An introduction to the video timeline.
The backbone of digital video editing is the video timeline. Learn the basics of how a timeline functions and how to use it in Adobe Premiere Pro.
Image by Joshua Martin
What is a video timeline?
The timeline is the area of a video editing application where you arrange your video clips and map out all the edits you’d like to apply. From start to finish, you’ll see all your video clips, audio clips, effects and transitions laid out in chronological order as you work. You’ll be able to reorder, trim and enhance your clips — all the basics of video editing. You can also play your project at any point in the timeline to see how your edits will look.
Edits on the timeline do not alter your source files and are just previews of how edits will appear. You can undo anything you’re not happy with. Trim down a clip and then extend it back out to full length again without consequence. Once you’re happy with your edits and are ready to export your video, Premiere Pro will encode a whole new video file incorporating all the edits you added to the timeline.
“If you’re a video editor, the video timeline is your canvas for making your art,” says cinematographer Joshua Martin. “You’re taking the footage that you shot and crafting it to make something very compelling, whatever that might be — a YouTube video, a film, a trailer, a commercial. On the timeline, you’re in full control of the story.”
Videos by Joshua Martin
Get your edits under control.
Professional timeline editing can be just as useful for social media videos and video marketing as it is for feature films. It’s true that some social media platforms like Instagram and TikTok offer in-app editing. However, the functions of these in-app editors are limited, whereas the timeline editing tools in Premiere Pro give you incredible control so you can make exact edits to your video frames.
“In social media apps, the cutting and timing is really difficult to get right, because it’s just a little slider tool,” says Martin. “Some people’s fingers are quite wide, so it’s hard to get very precise. If you want to be as precise as you can be, do it in a timeline versus on your phone.”
Access the intuitive timeline in Premiere Pro.
Easily add media of all types onto the timeline in Premiere Pro to get started on a video project. You can upload video clips, animations, audio clips, still images and graphics. Plus, integration with Adobe Stock means premium stock video footage and title and transition templates are just a few clicks away. Simply search your Libraries panel and licence assets right within the app.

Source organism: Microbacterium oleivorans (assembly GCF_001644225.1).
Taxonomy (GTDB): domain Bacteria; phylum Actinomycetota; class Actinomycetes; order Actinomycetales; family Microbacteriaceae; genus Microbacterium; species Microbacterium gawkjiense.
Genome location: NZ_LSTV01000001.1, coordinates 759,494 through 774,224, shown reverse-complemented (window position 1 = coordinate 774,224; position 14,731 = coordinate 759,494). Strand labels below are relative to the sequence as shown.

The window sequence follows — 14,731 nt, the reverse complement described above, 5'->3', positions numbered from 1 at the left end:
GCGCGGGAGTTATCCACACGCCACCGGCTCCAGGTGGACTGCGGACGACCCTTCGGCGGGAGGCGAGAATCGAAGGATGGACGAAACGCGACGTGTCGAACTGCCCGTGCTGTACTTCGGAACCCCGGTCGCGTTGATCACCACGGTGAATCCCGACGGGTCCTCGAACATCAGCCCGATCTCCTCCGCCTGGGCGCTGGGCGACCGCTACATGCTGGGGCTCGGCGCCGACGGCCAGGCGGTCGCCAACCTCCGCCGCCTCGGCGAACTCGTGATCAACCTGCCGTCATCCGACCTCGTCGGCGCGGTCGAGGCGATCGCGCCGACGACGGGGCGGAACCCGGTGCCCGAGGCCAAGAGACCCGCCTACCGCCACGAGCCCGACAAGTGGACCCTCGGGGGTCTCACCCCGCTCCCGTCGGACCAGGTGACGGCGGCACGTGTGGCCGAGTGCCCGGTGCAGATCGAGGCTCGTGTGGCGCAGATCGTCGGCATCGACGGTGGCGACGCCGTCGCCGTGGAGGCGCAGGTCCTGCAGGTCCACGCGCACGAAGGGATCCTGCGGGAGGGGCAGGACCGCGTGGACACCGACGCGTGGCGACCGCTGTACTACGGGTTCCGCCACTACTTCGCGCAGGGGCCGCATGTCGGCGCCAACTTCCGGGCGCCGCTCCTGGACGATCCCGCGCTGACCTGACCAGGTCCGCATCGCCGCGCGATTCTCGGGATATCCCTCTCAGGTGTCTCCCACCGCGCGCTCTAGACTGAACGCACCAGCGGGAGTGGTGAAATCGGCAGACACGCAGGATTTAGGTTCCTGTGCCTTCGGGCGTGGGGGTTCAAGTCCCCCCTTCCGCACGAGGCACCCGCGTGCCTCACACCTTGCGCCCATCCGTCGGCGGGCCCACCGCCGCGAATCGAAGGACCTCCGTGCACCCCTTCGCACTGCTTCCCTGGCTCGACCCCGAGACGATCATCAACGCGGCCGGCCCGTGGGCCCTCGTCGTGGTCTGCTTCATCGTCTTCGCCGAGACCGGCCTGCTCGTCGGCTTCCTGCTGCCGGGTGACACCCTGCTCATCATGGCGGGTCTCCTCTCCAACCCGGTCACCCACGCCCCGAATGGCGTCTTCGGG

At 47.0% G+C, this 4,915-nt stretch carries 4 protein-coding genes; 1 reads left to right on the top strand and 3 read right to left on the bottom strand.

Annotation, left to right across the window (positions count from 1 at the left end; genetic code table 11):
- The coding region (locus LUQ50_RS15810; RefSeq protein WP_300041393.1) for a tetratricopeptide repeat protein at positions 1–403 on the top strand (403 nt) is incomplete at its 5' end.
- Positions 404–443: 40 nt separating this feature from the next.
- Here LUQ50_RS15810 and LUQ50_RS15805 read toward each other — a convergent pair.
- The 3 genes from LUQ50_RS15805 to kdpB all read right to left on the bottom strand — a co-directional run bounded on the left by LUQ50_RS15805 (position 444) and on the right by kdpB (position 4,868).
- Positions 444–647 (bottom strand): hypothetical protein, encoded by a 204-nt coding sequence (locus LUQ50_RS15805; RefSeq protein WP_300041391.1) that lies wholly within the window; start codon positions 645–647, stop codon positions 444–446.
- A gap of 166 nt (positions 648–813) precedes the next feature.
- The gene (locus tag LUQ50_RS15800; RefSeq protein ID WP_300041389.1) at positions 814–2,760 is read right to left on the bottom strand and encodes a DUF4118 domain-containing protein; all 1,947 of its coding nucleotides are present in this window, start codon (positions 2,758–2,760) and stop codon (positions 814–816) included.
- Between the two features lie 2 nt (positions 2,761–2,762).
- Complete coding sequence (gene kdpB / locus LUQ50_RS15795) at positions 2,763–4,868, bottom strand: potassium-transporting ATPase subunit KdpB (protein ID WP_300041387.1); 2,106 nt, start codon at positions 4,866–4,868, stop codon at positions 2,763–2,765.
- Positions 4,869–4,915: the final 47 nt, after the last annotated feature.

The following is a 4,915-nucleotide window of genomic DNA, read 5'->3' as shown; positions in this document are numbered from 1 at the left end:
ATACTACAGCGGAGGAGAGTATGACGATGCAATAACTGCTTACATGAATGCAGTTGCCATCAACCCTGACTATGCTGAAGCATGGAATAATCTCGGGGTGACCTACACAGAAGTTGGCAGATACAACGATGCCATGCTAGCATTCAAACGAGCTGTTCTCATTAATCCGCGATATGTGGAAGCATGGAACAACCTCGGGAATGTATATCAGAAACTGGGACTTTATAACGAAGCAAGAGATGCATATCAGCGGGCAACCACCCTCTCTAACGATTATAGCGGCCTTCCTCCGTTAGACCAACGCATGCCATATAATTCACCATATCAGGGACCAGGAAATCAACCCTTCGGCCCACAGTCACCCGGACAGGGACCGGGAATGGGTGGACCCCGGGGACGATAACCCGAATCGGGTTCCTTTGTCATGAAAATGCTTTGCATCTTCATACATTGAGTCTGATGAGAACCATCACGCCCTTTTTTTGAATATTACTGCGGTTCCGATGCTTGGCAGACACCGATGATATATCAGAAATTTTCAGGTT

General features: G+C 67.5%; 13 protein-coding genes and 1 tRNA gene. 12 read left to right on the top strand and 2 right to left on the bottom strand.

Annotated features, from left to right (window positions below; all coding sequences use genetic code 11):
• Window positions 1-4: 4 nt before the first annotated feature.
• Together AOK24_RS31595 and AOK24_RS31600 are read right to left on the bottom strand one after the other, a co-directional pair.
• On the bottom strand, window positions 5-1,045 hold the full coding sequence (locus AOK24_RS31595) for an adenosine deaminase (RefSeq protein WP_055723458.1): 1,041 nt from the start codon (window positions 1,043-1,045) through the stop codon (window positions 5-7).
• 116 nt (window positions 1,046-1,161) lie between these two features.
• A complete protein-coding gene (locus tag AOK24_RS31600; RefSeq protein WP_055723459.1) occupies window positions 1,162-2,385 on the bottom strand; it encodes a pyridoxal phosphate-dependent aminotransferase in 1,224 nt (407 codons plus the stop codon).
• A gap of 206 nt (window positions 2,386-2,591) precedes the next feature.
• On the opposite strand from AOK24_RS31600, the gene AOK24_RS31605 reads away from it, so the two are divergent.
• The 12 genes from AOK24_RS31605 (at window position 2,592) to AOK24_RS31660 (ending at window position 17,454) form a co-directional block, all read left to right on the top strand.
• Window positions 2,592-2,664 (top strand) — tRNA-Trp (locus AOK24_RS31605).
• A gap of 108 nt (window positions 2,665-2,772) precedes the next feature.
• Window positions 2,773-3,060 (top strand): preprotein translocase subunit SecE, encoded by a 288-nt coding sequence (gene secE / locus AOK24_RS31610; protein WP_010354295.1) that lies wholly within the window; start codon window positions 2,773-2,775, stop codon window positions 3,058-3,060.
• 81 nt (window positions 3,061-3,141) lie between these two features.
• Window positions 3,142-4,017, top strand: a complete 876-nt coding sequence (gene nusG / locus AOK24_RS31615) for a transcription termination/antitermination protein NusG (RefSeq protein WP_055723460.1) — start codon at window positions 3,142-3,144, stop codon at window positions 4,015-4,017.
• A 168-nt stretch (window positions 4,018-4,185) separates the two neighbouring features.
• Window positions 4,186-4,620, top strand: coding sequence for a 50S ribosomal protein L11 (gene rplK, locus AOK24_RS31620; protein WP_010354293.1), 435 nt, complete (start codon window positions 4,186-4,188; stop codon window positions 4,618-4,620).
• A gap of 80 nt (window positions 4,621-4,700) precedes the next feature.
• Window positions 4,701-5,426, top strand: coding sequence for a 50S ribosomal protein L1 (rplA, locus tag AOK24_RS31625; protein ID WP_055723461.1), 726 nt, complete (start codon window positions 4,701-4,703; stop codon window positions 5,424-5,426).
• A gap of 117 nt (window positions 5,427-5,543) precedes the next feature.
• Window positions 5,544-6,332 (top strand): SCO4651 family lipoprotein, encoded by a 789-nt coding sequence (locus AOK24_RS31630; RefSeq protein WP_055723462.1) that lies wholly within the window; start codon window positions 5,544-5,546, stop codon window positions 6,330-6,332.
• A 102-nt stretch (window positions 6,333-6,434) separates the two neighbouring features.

Other applications that use timelines.
All video production programmes use a version of a video timeline. In fact, applications not created for video editing use timelines for certain functions as well. The audio editing timeline in Adobe Audition provides an extended audio clip canvas similar to what’s in Premiere Pro, but with even more advanced audio tools.
You can use Adobe After Effects to create timeline animations for motion graphics or video effects. You can even edit individual image sequence files in Adobe Photoshop using its timeline mode. Create new frame animations this way or apply image transformations to video frames. The opportunities in timeline editing are endless.
The basic functions of the Premiere Pro timeline.
The timeline in Premiere Pro allows for unlimited visual and audio tracks. Use them to add layers of video files, image files and audio files that appear in your project simultaneously. In this way, you’ll be able to organise sound effects that play during music and dialogue — or layer graphics, photos or videos that play on top of one another.
The playhead and playback window.
A blue line with a clickable marker at the top runs through your timeline. This is your playhead. Click and drag it to travel to different frames in your project. To watch a preview of your project, look to the playback window above your timeline and hit Play. You can also adjust your images in the playback window. Change the dimensions of clips or images and drag them to various points in the window to affect how they appear in your video.
The eight primary timeline tools.
To the left of your timeline is a set of eight tools represented by icons. Use these to perform the following basic functions:
- Selection tool: